We are using solar energy to generate hot and pressurised ‘supercritical’ steam, at the highest temperatures in the world, outside of fossil fuel sources.
Increasing the efficiency of solar electricity
Commercial solar thermal power plants around the world use subcritical steam, operating at similar temperatures but at lower pressure. If these plants were able to move to supercritical steam, it would increase the efficiency and help to lower the cost of solar electricity.
Supercritical solar steam is water pressurised at enormous force and heated using solar radiation. Around 90 per cent of Australia's electricity is generated using fossil fuel, but only a small number of power stations are based on the more advanced supercritical steam.
Delivering solar breakthroughs through collaboration
We have been developing advanced solar storage to provide solar electricity at any time, day or night through a $5.68 million research program supported by the Australian Renewable Energy Agency (ARENA) and a broader collaboration with Abengoa Solar, the largest supplier of solar thermal electricity in the world.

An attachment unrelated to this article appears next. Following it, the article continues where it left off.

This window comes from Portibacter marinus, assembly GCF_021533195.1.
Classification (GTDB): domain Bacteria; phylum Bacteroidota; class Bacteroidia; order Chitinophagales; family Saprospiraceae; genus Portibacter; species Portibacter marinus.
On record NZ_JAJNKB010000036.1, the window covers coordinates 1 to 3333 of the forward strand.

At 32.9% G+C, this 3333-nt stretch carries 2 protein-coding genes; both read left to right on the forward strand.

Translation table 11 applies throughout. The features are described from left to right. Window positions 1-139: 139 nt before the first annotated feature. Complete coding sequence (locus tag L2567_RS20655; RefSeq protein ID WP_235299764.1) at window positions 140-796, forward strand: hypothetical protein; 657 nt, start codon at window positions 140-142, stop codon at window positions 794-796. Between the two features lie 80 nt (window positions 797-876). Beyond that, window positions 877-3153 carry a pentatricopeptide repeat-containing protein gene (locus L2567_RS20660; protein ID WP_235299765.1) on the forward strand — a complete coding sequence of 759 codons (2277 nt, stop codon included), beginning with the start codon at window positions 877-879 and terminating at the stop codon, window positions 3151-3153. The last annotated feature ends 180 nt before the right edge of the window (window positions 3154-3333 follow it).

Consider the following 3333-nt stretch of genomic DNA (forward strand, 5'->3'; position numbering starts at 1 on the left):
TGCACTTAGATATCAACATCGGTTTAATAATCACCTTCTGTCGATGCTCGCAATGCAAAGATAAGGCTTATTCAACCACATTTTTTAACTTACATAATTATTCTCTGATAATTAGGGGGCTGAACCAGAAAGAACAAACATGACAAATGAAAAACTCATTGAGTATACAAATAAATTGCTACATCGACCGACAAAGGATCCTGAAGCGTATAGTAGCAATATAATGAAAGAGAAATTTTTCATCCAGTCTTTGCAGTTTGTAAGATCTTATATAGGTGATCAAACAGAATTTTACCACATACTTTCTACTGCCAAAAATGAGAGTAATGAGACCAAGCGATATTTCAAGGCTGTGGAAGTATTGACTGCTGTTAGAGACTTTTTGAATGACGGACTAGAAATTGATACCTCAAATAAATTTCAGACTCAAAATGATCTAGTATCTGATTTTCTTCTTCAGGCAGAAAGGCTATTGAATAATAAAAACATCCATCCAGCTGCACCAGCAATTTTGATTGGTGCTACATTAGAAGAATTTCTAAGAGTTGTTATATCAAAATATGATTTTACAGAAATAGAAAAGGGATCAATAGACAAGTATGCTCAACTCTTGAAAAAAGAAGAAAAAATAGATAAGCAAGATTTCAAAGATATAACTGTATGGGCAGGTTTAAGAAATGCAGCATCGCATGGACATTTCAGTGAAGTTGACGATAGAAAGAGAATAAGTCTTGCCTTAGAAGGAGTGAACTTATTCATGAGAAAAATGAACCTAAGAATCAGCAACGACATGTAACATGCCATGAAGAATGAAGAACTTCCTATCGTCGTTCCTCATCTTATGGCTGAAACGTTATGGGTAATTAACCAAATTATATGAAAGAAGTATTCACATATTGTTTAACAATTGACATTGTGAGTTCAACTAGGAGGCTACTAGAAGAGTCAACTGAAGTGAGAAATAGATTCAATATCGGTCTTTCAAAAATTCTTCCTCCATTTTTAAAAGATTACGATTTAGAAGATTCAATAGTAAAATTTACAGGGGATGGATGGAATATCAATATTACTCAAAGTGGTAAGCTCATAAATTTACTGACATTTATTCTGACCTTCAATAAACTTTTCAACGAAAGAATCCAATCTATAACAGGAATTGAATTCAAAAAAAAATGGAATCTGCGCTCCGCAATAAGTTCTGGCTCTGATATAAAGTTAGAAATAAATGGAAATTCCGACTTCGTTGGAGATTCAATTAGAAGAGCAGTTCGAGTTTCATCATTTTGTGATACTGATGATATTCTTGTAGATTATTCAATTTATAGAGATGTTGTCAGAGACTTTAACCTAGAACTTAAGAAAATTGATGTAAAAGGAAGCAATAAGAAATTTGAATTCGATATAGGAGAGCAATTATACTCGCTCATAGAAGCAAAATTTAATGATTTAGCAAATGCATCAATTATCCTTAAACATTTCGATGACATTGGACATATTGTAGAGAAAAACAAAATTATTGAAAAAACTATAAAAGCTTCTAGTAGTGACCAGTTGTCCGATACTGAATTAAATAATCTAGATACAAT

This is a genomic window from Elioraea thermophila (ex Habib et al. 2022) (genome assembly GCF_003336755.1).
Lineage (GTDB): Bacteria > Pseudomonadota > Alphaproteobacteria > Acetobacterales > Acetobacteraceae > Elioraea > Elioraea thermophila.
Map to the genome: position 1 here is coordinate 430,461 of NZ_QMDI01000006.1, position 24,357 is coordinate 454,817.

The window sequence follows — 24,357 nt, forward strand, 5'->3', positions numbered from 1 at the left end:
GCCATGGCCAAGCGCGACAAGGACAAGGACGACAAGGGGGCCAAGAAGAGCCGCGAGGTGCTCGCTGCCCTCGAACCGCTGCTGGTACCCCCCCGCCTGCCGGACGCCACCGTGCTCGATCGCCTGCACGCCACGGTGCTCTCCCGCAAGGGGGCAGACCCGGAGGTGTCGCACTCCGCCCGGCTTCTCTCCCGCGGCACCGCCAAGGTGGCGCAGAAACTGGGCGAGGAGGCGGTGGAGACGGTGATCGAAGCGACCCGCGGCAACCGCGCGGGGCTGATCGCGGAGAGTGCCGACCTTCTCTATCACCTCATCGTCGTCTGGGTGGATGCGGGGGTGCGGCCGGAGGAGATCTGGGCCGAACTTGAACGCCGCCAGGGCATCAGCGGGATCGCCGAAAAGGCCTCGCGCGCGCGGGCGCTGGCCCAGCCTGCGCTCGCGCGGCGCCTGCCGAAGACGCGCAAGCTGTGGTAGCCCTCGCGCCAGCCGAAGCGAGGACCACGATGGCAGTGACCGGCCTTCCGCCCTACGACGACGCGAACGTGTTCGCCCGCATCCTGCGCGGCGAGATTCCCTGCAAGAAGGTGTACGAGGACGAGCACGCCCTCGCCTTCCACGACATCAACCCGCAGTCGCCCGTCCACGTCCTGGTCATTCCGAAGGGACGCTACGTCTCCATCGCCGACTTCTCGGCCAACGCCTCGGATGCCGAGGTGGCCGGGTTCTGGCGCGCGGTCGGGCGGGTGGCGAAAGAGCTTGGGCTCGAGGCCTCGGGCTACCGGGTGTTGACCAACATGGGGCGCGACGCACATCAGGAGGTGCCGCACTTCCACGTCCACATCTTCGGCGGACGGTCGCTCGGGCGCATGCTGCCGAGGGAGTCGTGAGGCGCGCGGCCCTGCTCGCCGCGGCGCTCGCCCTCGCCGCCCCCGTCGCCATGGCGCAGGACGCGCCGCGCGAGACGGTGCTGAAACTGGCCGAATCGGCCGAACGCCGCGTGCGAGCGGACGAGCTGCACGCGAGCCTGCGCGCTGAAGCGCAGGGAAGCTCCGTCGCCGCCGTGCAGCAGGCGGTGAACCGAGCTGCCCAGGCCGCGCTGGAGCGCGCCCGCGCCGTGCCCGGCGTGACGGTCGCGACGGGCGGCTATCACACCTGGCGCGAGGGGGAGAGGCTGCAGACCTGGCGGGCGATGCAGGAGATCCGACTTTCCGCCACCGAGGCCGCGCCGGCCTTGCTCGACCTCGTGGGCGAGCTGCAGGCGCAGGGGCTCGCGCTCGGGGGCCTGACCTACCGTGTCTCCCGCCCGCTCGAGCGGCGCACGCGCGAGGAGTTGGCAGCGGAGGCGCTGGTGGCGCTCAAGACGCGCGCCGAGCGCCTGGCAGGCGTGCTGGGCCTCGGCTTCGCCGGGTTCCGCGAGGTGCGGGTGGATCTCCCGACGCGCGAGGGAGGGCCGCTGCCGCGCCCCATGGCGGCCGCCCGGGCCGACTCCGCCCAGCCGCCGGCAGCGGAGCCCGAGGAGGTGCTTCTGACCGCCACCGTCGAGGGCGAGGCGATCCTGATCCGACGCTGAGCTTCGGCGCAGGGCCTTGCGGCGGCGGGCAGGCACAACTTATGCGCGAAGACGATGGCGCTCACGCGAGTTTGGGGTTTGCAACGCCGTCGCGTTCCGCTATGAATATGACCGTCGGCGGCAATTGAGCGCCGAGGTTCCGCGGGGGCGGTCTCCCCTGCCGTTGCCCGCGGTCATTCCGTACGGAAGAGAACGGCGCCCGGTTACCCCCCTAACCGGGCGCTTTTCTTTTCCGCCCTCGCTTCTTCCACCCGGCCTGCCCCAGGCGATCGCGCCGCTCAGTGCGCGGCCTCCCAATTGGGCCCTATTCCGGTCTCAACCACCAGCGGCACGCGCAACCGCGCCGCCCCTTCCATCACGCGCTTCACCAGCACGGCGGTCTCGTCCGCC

The breakthrough was made at the CSIRO Energy Centre, Newcastle, home to Australia's low emission and renewable energy research. The Centre includes two solar thermal test plants featuring more than 600 mirrors (heliostats) directed at two towers housing solar receivers and turbines.
Bringing zero emission energy closer
Instead of relying on burning fossil fuels to produce supercritical steam, this breakthrough demonstrates that the power plants of the future could instead be using the free, zero emission energy of the sun to achieve the same result.
Although there is still work to be done before this technology is ready for commercialisation, ARENA CEO Ivor Frischknecht acknowledged the significant achievement saying it 'brings solar thermal energy a step closer to cost competitiveness with fossil fuel generated power.'